The “rank hypocrisy” of political donations (video)

On Wednesday it was revealed that former Tory treasurer Michael Spencer‘s financial broking company, ICAP, had been fined £55m for fixing the LIBOR market. Spencer, who owns 17% of the company valued at £2.41bn has donated almost £5m to the Conservative party in recent years.

Michael Spencer David Cameron Text Balloons

When questioned the Conservatives have said that they have no intention of repaying the money or gifting it to charity as Labour have suggested. So far, so politics as usual.

But do you recall back in June the outrage that the Conservatives expressed because John Mills, founder of JML, gave the Labour party shares valued at £1.65m in his shopping channel company JML. This is how the Daily Telegraph reported the story:

In an interview with The Telegraph, Mr Mills said that the donation was made in shares rather than cash so the tax on the deal would be significantly reduced. Describing the donation as “tax efficient”, he said the form of the donation was agreed with figures in Labour’s fund-raising team….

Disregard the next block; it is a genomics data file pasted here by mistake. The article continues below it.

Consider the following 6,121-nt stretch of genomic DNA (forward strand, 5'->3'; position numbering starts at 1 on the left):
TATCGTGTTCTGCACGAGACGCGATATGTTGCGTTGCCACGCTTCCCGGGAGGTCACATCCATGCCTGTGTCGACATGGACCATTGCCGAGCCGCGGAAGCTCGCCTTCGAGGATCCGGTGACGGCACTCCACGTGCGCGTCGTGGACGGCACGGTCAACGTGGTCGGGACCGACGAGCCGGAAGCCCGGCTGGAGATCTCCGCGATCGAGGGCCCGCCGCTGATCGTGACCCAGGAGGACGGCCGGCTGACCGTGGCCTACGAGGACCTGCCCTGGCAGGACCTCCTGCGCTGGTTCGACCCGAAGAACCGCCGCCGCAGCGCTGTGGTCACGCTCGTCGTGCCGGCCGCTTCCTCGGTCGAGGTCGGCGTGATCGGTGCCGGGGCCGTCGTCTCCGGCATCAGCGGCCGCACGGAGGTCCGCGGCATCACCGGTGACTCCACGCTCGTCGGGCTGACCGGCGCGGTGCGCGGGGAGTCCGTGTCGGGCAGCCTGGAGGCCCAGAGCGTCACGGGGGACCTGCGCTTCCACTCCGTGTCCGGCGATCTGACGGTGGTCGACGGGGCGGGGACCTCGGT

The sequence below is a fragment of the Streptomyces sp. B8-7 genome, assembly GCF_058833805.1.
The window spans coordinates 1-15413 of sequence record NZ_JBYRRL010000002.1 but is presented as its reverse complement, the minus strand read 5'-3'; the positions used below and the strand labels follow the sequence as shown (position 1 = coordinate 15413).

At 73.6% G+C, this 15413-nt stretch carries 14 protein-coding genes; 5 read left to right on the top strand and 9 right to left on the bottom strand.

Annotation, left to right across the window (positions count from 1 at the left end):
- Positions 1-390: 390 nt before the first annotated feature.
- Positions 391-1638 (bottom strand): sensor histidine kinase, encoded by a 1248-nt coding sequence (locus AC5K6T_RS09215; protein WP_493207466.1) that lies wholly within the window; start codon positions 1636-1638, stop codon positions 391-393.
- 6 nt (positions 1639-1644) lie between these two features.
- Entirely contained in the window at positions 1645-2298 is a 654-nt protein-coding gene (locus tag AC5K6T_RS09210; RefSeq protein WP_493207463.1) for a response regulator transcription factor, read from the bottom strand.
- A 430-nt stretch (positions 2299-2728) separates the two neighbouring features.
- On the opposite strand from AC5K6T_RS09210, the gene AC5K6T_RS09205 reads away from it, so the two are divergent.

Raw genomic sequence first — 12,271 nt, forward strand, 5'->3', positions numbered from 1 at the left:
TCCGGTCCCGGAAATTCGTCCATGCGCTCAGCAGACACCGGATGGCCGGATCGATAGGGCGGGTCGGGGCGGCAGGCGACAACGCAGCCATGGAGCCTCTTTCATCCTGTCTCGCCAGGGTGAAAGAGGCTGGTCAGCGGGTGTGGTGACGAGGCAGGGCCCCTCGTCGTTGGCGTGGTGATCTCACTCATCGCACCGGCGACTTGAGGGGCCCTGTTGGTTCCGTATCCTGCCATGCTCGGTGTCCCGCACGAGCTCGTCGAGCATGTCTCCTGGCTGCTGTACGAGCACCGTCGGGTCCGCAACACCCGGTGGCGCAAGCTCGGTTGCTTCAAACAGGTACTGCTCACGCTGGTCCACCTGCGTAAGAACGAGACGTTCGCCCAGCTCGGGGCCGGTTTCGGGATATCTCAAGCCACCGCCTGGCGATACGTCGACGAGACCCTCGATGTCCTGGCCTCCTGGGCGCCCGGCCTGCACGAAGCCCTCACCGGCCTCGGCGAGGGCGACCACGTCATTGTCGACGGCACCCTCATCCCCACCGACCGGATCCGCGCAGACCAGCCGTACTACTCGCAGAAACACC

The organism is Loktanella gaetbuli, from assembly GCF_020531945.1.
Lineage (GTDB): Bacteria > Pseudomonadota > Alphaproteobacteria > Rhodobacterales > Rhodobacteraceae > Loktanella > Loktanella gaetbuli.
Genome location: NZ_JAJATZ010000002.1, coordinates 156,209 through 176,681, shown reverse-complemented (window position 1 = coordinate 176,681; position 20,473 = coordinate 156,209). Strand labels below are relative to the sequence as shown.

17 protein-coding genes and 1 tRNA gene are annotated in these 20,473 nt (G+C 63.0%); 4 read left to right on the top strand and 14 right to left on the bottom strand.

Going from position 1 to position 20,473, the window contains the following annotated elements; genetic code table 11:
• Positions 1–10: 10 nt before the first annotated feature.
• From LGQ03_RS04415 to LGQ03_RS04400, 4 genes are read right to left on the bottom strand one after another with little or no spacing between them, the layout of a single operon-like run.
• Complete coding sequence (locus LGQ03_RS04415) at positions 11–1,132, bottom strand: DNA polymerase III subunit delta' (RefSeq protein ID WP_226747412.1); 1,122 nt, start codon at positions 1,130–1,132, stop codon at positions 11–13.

The news will embarrass Ed Miliband, the Labour leader, who has repeatedly criticised tax avoidance. He said only last month that it was “wrong” that Google had gone “to extraordinary lengths to avoid paying its taxes”….

Grant Shapps, the Conservative Party chairman, said the donation deal demonstrated “the rank hypocrisy of Ed Miliband”. Mr Shapps added: “In public he slams tax avoidance yet behind closed doors he’s happy to rubber stamp whopping donations from tax avoidance schemes. “It’s one rule for the public and one rule for him. If Miliband can’t be straight with the public on a simple issue like this, why should they trust him on anything else.” Telegraph 5 June 2013

There certainly is “rank hypocrisy” going on here but it’s not just from the Labour party. Take a quick look at look at some of what the Tory’s have been up to in the video above and then judge for yourself whether it’s only the Labour party that’s guilty of hypocrisy.

Both parties argue that state funding of political parties would be unpopular with the electorate and they are almost certainly correct – but would it really be less popular than the corrupt system that we have today. Big money buys influence and government policy. It is in the interest of our country’s democracy that we have a government that makes policy based on evidence about what will produce the best outcome for the nation as a whole. That is why we MUST demand state funding for political parties and the removal of the influence of vested interests on the right and the left of the political divide.

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